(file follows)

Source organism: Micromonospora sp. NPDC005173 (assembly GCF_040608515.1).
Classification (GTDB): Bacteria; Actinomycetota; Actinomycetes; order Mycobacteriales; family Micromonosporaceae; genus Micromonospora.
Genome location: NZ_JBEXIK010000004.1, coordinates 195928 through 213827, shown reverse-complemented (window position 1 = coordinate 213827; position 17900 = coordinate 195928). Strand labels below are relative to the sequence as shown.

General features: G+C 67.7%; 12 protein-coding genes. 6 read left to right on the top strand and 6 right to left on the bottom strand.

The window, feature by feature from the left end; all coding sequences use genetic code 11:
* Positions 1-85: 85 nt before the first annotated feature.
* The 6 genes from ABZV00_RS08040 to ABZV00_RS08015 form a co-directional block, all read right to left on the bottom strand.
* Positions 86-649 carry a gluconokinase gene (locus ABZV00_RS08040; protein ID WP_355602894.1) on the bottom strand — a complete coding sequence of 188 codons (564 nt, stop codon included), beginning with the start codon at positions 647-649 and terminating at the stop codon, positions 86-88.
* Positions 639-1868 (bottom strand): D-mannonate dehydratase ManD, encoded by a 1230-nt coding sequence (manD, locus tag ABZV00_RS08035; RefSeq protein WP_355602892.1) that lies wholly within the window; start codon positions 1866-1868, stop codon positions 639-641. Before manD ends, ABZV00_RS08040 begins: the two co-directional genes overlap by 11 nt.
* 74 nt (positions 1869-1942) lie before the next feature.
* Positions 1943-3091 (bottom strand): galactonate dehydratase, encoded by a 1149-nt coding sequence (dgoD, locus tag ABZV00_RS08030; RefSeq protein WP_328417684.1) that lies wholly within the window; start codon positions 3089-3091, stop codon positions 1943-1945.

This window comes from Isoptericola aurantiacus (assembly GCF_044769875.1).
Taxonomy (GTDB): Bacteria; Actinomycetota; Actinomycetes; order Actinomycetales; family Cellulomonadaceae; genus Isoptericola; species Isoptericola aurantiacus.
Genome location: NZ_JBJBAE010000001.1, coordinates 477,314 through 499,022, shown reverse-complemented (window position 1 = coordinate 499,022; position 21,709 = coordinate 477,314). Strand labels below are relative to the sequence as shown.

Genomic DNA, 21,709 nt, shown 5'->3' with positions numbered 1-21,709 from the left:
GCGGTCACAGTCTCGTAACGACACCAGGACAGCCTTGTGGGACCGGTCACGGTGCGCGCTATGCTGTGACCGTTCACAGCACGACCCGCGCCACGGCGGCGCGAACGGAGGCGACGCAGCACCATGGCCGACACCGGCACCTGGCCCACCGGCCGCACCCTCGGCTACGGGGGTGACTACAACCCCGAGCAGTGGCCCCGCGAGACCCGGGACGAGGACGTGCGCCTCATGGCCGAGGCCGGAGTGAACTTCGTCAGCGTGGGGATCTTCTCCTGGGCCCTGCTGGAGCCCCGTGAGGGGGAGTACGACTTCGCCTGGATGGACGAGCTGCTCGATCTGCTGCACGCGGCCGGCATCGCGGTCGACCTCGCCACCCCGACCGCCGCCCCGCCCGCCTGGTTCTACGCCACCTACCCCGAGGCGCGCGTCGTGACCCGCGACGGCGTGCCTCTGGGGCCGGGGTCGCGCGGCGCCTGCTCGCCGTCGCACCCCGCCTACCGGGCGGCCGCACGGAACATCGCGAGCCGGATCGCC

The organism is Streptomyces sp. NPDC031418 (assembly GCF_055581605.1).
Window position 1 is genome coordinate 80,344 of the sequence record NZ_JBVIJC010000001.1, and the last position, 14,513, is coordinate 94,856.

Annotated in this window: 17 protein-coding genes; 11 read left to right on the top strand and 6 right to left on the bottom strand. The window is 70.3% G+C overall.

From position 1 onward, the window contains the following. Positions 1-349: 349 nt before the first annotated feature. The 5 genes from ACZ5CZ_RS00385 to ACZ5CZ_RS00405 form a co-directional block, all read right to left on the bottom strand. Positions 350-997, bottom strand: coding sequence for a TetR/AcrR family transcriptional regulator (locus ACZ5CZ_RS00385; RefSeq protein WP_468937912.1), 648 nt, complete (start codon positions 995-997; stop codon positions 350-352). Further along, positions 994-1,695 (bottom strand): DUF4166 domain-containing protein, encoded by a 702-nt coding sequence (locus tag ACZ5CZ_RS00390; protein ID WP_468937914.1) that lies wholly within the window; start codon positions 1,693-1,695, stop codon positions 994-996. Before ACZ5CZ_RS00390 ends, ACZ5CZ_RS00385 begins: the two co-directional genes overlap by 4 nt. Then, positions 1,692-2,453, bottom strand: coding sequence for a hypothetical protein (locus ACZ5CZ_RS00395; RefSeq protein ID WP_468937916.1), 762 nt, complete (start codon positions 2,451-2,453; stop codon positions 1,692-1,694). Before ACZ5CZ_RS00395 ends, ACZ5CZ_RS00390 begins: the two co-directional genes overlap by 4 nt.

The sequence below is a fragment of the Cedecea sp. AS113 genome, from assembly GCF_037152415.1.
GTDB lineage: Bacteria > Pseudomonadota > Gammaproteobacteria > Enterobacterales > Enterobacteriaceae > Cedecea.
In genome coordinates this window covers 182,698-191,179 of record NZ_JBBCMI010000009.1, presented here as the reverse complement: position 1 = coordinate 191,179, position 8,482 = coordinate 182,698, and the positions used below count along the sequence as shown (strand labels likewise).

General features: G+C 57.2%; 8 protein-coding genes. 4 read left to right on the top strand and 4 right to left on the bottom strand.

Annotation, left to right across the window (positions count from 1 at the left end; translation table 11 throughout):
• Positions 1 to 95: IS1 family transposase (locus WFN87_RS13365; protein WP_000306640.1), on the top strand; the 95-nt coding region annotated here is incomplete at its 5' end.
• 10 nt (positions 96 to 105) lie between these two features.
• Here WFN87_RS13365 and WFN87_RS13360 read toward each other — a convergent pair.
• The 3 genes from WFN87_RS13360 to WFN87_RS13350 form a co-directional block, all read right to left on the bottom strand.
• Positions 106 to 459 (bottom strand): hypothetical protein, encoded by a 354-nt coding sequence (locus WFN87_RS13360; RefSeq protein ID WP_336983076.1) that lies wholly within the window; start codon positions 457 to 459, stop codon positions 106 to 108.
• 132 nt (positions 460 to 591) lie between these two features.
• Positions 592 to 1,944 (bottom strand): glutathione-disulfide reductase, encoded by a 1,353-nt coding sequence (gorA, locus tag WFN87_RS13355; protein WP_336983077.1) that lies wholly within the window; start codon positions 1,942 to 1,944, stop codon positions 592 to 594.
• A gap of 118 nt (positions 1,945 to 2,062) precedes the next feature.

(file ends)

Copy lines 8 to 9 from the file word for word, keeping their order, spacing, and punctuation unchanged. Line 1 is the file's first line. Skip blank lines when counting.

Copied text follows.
* Positions 86-649 carry a gluconokinase gene (locus ABZV00_RS08040; protein ID WP_355602894.1) on the bottom strand — a complete coding sequence of 188 codons (564 nt, stop codon included), beginning with the start codon at positions 647-649 and terminating at the stop codon, positions 86-88.
* Positions 639-1868 (bottom strand): D-mannonate dehydratase ManD, encoded by a 1230-nt coding sequence (manD, locus tag ABZV00_RS08035; RefSeq protein WP_355602892.1) that lies wholly within the window; start codon positions 1866-1868, stop codon positions 639-641. Before manD ends, ABZV00_RS08040 begins: the two co-directional genes overlap by 11 nt.